George Weinstock

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George Weinstock
George Weinstock.jpg
George Weinstock
Institutions Jackson Laboratory
The Genome Institute
Washington University School of Medicine
Alma mater University of Michigan, MIT

George M. Weinstock (born February 6, 1949) is an American geneticist and microbiologist on the faculty of The Jackson Laboratory for Genomic Medicine, where he is a professor and the associate director for microbial genomics. Before joining The Jackson Laboratory, he taught at Washington University in St. Louis and served as associate director of The Genome Institute. Previously, Dr. Weinstock was Co-Director of the Human Genome Sequencing Center (HGSC) at Baylor College of Medicine in Houston, Texas, and Professor of Molecular and Human Genetics there.[1] He received his B.S. degree from the University of Michigan in 1970 and his Ph.D. from the Massachusetts Institute of Technology in 1977. He has spent most of his career taking genomic approaches to study fundamental biological processes.

Weinstock's parents met during the Manhattan Project in Los Alamos, New Mexico, and he grew up meeting many of the participants in the atomic bomb project and their colleagues. He performed his PhD thesis under David Botstein at MIT, studying the structure of phage P22 chromosome.

As a postdoctoral fellow with Dr. I. R. Lehman at Stanford University School of Medicine, Dr. Weinstock and Kevin McEntee discovered that the RecA protein of E. coli catalyzed strand transfer in genetic recombination. Later, as a faculty member at the University of Texas at Houston, he led one of the first bacterial genome projects, collaborating with The Institute for Genomic Research to sequence the entire genome of a bacterium, Treponema pallidum, the organism that causes syphilis.[1] In 1999 he joined Richard Gibbs at the HGSC as one of the five main centers to work on the Human Genome Project.[2] The HGSC produced sequences of human chromosomes 3,[3] 12[4] and X.[5] Dr. Weinstock was a principal investigator in projects producing genome sequences for rat,[6] mouse,[7] macaque,[8] bovine,[9] sea urchin,[10] honey bee,[11] fruit fly[12] and many microbial genomes, as well as one of the first personal genome projects, sequencing Dr. James Watson’s genome using next-generation sequencing technology.[13]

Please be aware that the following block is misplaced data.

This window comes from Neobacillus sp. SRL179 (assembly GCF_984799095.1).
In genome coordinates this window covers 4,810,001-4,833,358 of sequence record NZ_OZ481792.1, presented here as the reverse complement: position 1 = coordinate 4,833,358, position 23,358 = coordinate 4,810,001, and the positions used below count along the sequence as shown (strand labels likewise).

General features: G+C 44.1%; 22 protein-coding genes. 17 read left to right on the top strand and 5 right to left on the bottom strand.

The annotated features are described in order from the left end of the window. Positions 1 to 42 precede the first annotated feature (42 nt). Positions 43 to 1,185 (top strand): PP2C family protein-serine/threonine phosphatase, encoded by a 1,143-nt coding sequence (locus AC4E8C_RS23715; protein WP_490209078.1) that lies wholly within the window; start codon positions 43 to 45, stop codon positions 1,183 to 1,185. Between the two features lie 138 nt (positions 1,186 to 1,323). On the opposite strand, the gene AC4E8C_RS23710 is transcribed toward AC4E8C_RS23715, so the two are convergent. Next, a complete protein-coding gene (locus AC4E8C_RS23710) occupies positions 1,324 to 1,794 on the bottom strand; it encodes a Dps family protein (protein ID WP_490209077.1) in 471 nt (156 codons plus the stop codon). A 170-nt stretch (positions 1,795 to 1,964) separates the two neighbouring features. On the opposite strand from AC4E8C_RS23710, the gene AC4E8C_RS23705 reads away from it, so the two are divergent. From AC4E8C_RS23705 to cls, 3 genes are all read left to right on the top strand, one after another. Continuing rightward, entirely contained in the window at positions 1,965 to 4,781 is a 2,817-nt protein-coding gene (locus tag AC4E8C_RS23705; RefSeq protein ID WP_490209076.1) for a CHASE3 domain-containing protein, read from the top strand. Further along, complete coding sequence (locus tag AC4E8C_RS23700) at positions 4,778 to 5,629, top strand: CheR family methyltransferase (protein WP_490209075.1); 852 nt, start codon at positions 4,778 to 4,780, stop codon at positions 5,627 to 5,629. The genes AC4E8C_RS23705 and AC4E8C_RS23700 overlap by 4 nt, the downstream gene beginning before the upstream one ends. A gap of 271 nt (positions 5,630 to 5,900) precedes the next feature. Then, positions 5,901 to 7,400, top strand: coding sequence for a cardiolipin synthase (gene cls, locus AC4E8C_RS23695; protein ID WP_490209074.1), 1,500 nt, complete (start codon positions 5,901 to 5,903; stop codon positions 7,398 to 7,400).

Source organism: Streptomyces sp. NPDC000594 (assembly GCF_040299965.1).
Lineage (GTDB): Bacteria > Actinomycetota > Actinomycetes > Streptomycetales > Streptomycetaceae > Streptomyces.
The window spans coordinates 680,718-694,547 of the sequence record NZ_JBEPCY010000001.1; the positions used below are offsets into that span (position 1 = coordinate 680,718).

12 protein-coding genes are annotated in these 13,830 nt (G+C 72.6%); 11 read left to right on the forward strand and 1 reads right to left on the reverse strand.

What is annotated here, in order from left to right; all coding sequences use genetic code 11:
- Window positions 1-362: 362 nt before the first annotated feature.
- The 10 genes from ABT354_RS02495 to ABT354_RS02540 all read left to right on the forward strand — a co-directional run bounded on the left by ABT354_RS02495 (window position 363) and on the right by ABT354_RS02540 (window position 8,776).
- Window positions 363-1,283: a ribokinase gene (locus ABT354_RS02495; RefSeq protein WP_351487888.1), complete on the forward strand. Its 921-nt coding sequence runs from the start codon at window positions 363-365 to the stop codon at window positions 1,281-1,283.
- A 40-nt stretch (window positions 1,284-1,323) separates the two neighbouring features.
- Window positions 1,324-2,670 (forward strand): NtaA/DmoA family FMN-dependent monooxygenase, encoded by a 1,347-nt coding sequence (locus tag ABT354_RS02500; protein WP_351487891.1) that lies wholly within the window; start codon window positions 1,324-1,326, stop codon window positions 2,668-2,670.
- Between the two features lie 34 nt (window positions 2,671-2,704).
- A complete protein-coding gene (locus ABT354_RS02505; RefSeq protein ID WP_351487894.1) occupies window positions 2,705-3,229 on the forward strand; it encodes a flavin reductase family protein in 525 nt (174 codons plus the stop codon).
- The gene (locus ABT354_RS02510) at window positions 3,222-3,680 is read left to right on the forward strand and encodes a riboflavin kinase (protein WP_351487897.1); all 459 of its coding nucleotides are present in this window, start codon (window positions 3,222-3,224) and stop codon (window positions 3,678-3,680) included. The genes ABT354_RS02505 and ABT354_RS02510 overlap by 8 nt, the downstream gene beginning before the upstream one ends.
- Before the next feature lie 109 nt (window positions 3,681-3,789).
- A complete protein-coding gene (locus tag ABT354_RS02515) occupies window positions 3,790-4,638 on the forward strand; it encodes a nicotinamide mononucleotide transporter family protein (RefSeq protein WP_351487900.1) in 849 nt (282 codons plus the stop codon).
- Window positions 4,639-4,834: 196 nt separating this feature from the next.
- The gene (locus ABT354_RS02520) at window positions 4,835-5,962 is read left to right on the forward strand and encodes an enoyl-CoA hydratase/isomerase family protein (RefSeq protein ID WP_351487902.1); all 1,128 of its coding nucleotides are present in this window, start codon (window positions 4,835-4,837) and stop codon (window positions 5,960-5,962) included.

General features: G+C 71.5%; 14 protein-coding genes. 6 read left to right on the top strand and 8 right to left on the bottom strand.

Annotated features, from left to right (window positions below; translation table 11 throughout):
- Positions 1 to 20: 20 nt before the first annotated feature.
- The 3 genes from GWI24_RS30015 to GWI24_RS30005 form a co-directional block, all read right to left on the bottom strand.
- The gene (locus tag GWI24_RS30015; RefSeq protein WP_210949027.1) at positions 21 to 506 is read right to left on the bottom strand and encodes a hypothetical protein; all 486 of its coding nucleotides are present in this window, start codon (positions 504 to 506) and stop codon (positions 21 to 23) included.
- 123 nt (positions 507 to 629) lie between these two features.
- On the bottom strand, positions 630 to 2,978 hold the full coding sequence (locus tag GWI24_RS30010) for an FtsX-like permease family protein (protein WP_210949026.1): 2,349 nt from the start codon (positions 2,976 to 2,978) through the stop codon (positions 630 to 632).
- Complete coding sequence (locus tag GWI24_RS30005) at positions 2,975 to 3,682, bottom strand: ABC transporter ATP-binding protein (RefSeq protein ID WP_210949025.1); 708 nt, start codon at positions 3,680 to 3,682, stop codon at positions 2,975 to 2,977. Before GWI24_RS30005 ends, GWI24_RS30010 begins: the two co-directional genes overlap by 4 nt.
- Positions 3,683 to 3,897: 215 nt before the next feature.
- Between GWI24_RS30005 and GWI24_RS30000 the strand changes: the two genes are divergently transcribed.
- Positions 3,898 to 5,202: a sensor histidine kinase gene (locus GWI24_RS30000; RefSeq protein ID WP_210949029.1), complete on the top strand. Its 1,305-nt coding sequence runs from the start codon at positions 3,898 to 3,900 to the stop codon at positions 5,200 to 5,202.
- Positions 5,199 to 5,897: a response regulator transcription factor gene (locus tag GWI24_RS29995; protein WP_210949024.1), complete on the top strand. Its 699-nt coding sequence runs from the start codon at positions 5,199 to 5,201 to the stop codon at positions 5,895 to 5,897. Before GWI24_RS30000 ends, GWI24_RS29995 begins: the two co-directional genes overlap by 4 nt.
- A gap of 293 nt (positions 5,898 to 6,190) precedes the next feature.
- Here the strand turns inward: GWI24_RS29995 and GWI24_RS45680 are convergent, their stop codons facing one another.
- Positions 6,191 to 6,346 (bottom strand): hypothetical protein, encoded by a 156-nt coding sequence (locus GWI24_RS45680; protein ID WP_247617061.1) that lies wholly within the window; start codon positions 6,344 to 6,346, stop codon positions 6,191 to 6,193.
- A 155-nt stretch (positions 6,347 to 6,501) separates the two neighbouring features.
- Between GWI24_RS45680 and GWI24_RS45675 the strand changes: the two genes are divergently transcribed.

He was a leader of the Human Microbiome Project,[14] studying the collection of microbes that colonize the human body.[15]

Awards and honors[edit]

References[edit]

  1. ^ "Complete Genome Sequence of Treponema pallidum, the Syphilis Spirochete ." Science. 17 July 1998.
  2. ^ "Initial sequencing and analysis of the human genome." Nature. 15 February 2010; 409, 860-921
  3. ^ "The DNA sequence, annotation and analysis of human chromosome 3." Nature. 17 March 2006.
  4. ^ "The finished DNA sequence of human chromosome 12." Nature. 31 December 2005.
  5. ^ "The DNA sequence of the human X chromosome." Nature. 7 February 2005.
  6. ^ "http://www.nature.com/nature/journal/v428/n6982/full/nature02426.html." Nature. 20 February 2004.
  7. ^ "Lineage-Specific Biology Revealed by a Finished Genome Assembly of the Mouse." PLoS Biology. 5 May 2009.
  8. ^ "Evolutionary and Biomedical Insights from the Rhesus Macaque Genome." Science. 13 April 2007.
  9. ^ "Bos taurus genome assembly." BMC Genomics. 24 April 2009.
  10. ^ "The Genome of the Sea Urchin Strongylocentrotus purpuratus." Science. 10 November 2006.
  11. ^ "Insights into social insects from the genome of the honeybee Apis mellifera." Nature. 26 October 2006.
  12. ^ "The Genome Sequence of Drosophila melanogaster." Science. 24 March 2000.
  13. ^ "The $2 Million Genome." Technology Review. 1 June 2007.
  14. ^ "How Microbes Defend and Define Us" The New York Times. 12 July 2010.
  15. ^ NIH Project Description.

External links[edit]